Seems like the Earth Day related crowd sourcing project to create the first global soundscape by encouraging smartphone owners around the world to download and use an app developed to record the sounds around them is interesting, though it's unclear what scientific value it would have. Is there any scientific value to understanding soundscapes on a global basis?
Remote sensing using passive sonar and seismograms, which are acoustic or near-acoustic signals, works on the principle of the inverse problem. While the object or phenomenon of interest (the state) may not be directly measured, there exists some other variable that can be detected and measured (the observation), which may be related to the object of interest through the use of a data-derived computer model.
Soundscape ecology is the study of sound within a landscape and its effect on organisms. Sounds may be generated by organisms (biophony), by the physical environment (geophony), or by humans (anthrophony). Soundscape ecologists seek to understand how these different sound sources interact across spatial scales and through time. Variation in soundscapes may have wide-ranging ecological effects as organisms often obtain information from environmental sounds. Soundscape ecologists use recording devices, audio tools, and elements of traditional ecological analyses to study soundscape structure. Increasingly, anthrophony, sometimes referred to in older, more archaic terminology as anthropogenic noise dominates soundscapes, and this type of noise pollution or disturbance has a negative impact on a wide range of organisms. The preservation of natural soundscapes is now a recognized conservation goal.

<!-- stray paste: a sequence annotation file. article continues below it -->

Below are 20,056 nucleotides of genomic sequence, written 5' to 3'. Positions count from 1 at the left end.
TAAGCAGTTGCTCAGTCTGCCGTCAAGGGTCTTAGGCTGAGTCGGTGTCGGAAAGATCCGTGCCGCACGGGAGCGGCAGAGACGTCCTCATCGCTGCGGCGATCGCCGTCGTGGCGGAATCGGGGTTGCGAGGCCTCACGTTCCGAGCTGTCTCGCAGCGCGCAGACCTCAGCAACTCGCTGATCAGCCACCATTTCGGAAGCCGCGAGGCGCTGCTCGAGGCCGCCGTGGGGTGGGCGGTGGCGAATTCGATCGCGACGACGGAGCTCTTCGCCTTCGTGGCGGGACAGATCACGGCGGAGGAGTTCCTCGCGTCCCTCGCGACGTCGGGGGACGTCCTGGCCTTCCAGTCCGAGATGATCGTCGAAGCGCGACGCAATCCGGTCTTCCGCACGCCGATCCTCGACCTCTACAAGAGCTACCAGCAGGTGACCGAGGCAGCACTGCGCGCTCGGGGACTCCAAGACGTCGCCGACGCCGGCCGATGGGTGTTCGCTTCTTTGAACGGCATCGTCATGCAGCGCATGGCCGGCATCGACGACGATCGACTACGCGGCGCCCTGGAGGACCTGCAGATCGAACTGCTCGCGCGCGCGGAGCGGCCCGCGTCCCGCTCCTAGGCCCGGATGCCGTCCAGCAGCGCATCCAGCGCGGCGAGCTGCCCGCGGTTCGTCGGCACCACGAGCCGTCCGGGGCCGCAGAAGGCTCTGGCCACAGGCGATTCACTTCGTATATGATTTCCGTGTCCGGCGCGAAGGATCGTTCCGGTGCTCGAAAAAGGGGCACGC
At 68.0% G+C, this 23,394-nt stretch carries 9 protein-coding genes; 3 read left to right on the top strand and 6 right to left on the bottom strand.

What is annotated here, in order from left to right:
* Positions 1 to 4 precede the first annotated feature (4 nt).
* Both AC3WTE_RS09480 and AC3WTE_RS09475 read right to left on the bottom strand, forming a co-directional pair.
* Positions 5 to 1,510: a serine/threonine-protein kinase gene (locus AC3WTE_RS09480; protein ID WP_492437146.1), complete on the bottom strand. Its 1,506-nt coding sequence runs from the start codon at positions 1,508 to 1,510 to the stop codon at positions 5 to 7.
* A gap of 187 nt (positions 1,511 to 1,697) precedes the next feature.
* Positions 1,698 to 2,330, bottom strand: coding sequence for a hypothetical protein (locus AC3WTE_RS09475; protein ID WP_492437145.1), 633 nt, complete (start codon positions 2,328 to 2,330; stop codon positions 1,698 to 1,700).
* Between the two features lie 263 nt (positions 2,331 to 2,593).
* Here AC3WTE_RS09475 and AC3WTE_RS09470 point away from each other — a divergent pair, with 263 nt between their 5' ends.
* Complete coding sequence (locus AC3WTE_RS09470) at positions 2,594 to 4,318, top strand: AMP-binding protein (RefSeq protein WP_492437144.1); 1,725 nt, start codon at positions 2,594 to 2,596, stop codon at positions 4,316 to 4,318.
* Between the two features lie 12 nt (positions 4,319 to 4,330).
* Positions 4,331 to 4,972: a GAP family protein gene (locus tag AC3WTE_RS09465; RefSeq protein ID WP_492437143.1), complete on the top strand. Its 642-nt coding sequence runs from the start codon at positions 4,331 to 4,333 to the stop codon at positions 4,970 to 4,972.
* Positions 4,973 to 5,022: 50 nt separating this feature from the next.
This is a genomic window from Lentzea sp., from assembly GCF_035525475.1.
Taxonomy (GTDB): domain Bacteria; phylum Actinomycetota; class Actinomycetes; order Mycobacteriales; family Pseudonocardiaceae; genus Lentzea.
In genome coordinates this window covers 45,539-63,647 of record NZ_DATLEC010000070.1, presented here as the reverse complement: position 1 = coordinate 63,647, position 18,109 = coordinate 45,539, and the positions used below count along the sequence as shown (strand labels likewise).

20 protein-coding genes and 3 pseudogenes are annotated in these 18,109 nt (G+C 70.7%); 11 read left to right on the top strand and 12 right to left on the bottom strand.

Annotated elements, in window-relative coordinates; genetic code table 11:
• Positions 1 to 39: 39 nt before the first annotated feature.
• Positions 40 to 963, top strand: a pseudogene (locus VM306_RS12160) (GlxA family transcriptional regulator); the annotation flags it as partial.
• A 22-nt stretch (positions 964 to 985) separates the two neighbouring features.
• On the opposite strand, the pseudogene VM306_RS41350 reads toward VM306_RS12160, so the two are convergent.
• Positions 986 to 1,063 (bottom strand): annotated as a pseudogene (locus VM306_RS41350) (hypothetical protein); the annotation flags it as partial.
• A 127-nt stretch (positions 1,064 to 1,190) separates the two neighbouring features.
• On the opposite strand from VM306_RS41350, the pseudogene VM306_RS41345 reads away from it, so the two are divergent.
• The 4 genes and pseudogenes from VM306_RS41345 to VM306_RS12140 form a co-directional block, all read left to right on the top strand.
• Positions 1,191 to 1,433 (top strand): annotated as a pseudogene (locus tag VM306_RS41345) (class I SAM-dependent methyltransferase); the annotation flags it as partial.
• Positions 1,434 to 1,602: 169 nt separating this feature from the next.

Source: Wikipedia links referenced above.